If we’re Christians, we don’t really have a choice. We forgive because we’ve been forgiven–not just by other sinful people, but by God himself. To live into the forgiveness we have received through our Lord, we need to become forgiving people.

In the Lord’s Prayer (Matthew 6:12), Jesus teaches us to pray these words:

And forgive us our debts,
as we also have forgiven our debtors.

Is Jesus making our forgiveness conditional on our forgiving others? Perhaps see it this way. If we refuse to forgive, do we really understand what it means that Jesus forgives us of our sins? If we have received forgiveness from Jesus, won’t we become the sort of people who are willing to extend forgiveness to others who hurt us? Didn’t we hurt Jesus with our sin profoundly more than anyone has ever hurt us?

How good is Jesus to give us such words to pray? Don’t we all need them as a regular reminder?

Sometimes I’m wrong and sometimes I’m right. But whichever is the case, a conflict is not primarily about winning the argument but winning the relationship. When we speak the truth, we ought to do so in love. And when we or someone else fails to do one or the other, forgiveness ought to follow close behind.

Lord, have mercy.

Douglas Murray and the Need for Forgiveness in a Culture Where It Seems Impossible

I’ve been reading Douglas Murray’s excellent book The Madness of Crowds: Gender, Race, and Identity. Before the final section of the book, he has an interlude with the title, “On Forgiveness.” Given what some call the “Cancel Culture,” which seeks to punish people interminably for real or perceived misdeeds or mistakes, his words are particularly striking and even convicting. And this from a thinker who is ostensibly not religious. Is he not right that perhaps learning to forgive is the only way out of our present cultural morass? Alas, while I appreciate his words, as a Christian it is difficult for me to see both a motivation, basis, or power for forgiveness apart from the reconciling work of the cross and the power of the good news. Yet maybe someone like Murray can at least draw our attention to the matter at hand. He’s raising some important questions here while offering interesting historical analysis. This is how he puts it:

The consensus for centuries was that only God could forgive the ultimate sins. But on a day to-day level the Christian tradition, among others, also stressed the desirability–if not the necessity–of forgiveness. Even to the point of infinite forgiveness. As one of the consequences of the death of God, Friedrich Nietzsche foresaw that people could find themselves stuck in cycles of Christian theology with no way out. Specifically that people would inherit the concepts of guilt, sin and shame but would be without the means of redemption which the Christian religion also offered. Today we do seem to live in a world where actions can have consequences we could never have imagined, where guilt and shame are more at hand than ever, and where we have no means whatsoever of redemption. We do not know who could offer it, who could accept it, and whether it is a desirable quality compared to an endless cycle of fiery certainty and denunciation.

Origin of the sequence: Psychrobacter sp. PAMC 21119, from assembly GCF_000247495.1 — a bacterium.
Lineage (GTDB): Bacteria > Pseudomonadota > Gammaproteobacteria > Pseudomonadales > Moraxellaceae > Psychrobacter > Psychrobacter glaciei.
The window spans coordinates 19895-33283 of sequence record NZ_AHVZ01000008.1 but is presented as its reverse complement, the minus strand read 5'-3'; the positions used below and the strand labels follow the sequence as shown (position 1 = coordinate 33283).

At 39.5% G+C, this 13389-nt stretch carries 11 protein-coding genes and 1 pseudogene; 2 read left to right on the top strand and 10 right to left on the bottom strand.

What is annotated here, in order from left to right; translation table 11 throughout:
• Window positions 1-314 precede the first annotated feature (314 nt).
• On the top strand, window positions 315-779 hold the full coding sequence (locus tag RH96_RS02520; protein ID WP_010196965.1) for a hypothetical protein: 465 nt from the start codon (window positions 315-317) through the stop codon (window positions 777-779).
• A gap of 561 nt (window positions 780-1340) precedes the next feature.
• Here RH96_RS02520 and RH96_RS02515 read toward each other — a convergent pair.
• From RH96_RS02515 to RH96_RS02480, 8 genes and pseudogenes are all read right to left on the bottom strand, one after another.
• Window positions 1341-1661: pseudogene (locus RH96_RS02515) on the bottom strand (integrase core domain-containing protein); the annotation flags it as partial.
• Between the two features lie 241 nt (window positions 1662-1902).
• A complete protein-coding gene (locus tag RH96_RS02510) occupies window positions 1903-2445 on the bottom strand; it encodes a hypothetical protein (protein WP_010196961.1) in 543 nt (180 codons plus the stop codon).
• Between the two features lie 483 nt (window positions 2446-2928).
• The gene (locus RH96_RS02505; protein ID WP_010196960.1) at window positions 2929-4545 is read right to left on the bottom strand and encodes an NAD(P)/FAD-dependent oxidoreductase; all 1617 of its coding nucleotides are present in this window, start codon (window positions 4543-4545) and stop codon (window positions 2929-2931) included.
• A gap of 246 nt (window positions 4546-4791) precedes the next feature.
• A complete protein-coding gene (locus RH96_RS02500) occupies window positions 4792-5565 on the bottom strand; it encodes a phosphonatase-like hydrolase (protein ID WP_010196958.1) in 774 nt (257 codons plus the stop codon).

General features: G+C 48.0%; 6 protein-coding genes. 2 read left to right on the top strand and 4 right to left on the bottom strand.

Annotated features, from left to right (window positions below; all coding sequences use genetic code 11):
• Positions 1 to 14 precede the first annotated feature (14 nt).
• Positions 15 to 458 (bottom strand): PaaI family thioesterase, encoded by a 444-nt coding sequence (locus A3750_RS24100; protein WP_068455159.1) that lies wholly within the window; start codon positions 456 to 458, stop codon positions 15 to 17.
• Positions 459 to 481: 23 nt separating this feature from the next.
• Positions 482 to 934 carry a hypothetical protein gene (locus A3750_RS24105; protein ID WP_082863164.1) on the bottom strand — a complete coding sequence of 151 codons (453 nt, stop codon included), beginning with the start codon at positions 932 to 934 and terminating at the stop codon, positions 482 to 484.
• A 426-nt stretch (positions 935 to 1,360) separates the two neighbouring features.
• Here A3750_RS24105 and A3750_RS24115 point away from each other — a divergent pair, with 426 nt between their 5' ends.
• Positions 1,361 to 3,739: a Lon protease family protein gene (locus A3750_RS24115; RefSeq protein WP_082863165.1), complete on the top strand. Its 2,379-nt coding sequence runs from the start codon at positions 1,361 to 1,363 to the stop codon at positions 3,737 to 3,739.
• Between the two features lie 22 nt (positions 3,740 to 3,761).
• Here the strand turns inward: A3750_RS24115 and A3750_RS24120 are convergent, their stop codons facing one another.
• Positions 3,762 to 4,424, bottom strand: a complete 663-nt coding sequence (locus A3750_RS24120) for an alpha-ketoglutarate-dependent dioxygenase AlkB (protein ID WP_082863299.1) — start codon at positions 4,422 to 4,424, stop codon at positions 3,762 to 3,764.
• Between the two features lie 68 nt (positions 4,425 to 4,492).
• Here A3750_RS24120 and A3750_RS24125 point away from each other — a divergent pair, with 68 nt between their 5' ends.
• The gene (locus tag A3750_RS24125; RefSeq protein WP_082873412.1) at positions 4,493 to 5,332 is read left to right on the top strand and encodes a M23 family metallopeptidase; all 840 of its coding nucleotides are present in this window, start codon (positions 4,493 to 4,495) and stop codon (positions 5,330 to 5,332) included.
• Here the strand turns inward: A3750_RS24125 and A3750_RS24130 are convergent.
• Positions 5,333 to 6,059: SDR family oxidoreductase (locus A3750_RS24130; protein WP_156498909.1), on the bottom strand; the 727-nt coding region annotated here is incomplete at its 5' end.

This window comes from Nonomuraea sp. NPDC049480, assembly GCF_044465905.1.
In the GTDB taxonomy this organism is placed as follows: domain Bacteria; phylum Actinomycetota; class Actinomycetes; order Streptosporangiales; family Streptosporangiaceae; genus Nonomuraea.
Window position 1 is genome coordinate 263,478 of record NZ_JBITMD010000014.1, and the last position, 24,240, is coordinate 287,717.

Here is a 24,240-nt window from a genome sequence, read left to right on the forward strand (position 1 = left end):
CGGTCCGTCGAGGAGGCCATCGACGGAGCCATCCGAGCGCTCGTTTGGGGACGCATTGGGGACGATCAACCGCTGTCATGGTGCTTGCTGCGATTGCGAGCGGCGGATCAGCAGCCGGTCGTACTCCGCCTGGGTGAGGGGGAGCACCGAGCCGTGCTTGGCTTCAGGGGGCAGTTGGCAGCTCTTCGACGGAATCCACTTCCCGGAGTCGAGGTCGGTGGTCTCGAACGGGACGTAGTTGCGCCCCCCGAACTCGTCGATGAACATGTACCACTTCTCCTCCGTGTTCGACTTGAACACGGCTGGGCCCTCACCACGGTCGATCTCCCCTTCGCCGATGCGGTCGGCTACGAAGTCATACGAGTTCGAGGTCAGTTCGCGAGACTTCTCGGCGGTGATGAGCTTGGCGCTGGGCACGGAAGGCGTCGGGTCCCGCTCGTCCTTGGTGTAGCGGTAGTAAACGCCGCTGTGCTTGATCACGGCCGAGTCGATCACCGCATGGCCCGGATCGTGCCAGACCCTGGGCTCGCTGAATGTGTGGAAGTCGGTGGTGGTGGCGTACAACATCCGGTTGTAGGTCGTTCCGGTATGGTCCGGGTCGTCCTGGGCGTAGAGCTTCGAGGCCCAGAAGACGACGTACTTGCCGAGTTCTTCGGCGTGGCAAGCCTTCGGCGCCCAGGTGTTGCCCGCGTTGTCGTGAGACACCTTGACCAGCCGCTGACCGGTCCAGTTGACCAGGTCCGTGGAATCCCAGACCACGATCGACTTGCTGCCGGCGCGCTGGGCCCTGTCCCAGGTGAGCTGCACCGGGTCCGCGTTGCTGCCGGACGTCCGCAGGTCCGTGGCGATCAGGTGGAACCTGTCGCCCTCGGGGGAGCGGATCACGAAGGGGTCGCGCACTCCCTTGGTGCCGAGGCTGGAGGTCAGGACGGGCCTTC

Douglas Murray, The Madness of Crowds: Gender, Race, and Identity

My Resurrection Sunday Message

This morning during our Easter service, I shared the reflection below by Karl Vaters. I then shared some reflections of my own.

“The Gospel Of Failure (A Good Friday Reflection)” By Karl Vaters / April 1, 2021:

“The gospel was built on failure.

The good news started as very bad news.

It was never supposed to work. For a long time it looked like it never would.

It started with a young, pregnant, single girl in a backwater town too small to be mentioned in most ancient records.

She gave birth in a barn far away from home.

The most powerful man in the country tried to kill her baby.

Her people, the Jews, were ruled by an empire of such stunning strength and ferocity that a local governor could (and did) execute thousands on a whim.

They had

• no idols

• no monuments

• no army

• no right to try their own capital cases

• no power

Just a book – which told them about a deliverer.

But even that hope was fading.

Into this hopeless setting came yet another traveling preacher.

He spoke like a revolutionary. But he had no home and minimal, if any, formal education outside his local synagogue.

Yet he astonished his listeners with his intellect and wisdom from a very early age.

He had the wrong kinds of friends from the wrong sorts of places, including the women he relied on for much of his financial support (Luke 8:1-3).

Not only did Jesus’ own religious establishment not support him, they openly despised and opposed him.

His most reliable followers were so unruly that he had to break up a fight almost every time he came into their presence, then scold them for lack of faith.

They were so poor they had no money to pay their taxes.

The disciples never understood what their leader was trying to do.

His own brothers didn’t believe in him.

His enemies hated each other. But they hated Jesus so much more that they joined forces to kill him.